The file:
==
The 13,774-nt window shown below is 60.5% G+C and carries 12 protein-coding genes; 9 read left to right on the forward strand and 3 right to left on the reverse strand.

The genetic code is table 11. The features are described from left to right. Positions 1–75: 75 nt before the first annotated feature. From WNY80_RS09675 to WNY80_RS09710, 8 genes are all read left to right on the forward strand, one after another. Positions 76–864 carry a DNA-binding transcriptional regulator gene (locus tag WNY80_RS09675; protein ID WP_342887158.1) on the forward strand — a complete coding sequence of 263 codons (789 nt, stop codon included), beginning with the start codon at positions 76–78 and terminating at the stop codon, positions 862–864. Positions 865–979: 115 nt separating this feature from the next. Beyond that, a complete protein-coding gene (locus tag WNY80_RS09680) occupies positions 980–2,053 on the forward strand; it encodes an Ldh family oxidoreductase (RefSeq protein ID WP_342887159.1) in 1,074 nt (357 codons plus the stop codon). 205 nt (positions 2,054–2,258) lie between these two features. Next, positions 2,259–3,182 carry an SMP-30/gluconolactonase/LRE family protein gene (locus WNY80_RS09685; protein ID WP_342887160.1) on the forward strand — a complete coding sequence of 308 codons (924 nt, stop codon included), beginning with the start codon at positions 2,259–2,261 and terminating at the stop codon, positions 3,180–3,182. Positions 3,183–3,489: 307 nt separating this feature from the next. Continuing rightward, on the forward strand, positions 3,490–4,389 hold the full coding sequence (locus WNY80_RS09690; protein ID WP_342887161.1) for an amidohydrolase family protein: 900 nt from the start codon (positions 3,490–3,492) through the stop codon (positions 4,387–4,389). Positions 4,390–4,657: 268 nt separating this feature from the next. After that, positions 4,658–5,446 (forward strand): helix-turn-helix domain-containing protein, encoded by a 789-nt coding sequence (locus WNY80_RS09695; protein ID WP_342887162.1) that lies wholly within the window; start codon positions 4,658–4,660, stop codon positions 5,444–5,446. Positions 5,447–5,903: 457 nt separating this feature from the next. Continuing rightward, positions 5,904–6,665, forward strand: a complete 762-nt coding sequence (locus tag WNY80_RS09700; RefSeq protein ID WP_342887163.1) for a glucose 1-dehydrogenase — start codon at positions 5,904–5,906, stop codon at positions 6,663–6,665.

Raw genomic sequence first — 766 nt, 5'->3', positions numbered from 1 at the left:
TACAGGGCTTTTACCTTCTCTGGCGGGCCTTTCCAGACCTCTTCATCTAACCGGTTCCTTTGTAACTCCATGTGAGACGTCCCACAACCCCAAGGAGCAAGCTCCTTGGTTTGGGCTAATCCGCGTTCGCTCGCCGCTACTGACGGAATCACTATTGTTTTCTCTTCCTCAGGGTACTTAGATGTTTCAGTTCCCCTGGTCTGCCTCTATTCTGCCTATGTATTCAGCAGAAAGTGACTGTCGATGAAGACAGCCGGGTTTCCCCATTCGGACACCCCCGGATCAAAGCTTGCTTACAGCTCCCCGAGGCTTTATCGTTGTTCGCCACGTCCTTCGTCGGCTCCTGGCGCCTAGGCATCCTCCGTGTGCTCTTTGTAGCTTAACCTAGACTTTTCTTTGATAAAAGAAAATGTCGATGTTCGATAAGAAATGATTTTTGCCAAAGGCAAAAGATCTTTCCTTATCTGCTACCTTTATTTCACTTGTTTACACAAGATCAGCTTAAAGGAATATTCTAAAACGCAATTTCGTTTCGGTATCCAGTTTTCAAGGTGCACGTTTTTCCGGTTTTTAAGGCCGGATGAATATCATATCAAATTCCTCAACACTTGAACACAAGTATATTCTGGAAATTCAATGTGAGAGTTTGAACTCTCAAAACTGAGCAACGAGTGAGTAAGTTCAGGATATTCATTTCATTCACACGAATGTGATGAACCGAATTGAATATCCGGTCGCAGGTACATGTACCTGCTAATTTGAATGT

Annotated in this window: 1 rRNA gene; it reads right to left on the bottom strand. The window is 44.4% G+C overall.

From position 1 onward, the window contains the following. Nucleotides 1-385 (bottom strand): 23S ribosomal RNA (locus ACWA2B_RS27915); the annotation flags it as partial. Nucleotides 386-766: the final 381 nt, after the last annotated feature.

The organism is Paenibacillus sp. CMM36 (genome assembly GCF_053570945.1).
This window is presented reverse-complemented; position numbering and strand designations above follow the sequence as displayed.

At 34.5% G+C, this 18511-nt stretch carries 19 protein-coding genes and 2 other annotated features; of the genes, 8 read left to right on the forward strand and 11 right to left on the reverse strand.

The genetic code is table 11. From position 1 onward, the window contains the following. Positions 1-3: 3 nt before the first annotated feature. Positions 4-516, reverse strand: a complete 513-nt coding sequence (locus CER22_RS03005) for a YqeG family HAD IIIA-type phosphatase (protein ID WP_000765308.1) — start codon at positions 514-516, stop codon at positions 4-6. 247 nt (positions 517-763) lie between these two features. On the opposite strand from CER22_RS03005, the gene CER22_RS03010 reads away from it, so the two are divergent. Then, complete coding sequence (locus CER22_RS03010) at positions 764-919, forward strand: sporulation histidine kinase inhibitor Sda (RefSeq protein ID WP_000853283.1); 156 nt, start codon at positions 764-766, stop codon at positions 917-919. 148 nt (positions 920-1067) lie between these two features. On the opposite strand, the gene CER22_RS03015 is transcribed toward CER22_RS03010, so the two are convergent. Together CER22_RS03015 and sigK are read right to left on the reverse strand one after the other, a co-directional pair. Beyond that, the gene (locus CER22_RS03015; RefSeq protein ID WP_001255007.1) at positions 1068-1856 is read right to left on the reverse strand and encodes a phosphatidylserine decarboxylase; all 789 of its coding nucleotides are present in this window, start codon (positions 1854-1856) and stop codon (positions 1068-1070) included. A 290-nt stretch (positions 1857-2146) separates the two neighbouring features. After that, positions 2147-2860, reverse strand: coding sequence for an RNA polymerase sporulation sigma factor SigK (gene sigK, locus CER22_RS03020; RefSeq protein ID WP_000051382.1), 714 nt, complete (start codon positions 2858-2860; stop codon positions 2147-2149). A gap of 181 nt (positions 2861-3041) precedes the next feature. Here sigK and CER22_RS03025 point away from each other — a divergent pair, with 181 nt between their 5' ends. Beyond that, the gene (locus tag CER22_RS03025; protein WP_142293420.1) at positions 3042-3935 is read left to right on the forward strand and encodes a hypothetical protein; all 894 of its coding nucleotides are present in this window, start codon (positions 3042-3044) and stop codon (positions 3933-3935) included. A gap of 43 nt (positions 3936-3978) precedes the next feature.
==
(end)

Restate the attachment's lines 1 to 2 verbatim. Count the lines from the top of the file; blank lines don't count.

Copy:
The 13,774-nt window shown below is 60.5% G+C and carries 12 protein-coding genes; 9 read left to right on the forward strand and 3 right to left on the reverse strand.

The genetic code is table 11. The features are described from left to right. Positions 1–75: 75 nt before the first annotated feature. From WNY80_RS09675 to WNY80_RS09710, 8 genes are all read left to right on the forward strand, one after another. Positions 76–864 carry a DNA-binding transcriptional regulator gene (locus tag WNY80_RS09675; protein ID WP_342887158.1) on the forward strand — a complete coding sequence of 263 codons (789 nt, stop codon included), beginning with the start codon at positions 76–78 and terminating at the stop codon, positions 862–864. Positions 865–979: 115 nt separating this feature from the next. Beyond that, a complete protein-coding gene (locus tag WNY80_RS09680) occupies positions 980–2,053 on the forward strand; it encodes an Ldh family oxidoreductase (RefSeq protein ID WP_342887159.1) in 1,074 nt (357 codons plus the stop codon). 205 nt (positions 2,054–2,258) lie between these two features. Next, positions 2,259–3,182 carry an SMP-30/gluconolactonase/LRE family protein gene (locus WNY80_RS09685; protein ID WP_342887160.1) on the forward strand — a complete coding sequence of 308 codons (924 nt, stop codon included), beginning with the start codon at positions 2,259–2,261 and terminating at the stop codon, positions 3,180–3,182. Positions 3,183–3,489: 307 nt separating this feature from the next. Continuing rightward, on the forward strand, positions 3,490–4,389 hold the full coding sequence (locus WNY80_RS09690; protein ID WP_342887161.1) for an amidohydrolase family protein: 900 nt from the start codon (positions 3,490–3,492) through the stop codon (positions 4,387–4,389). Positions 4,390–4,657: 268 nt separating this feature from the next. After that, positions 4,658–5,446 (forward strand): helix-turn-helix domain-containing protein, encoded by a 789-nt coding sequence (locus WNY80_RS09695; protein ID WP_342887162.1) that lies wholly within the window; start codon positions 4,658–4,660, stop codon positions 5,444–5,446. Positions 5,447–5,903: 457 nt separating this feature from the next. Continuing rightward, positions 5,904–6,665, forward strand: a complete 762-nt coding sequence (locus tag WNY80_RS09700; RefSeq protein ID WP_342887163.1) for a glucose 1-dehydrogenase — start codon at positions 5,904–5,906, stop codon at positions 6,663–6,665.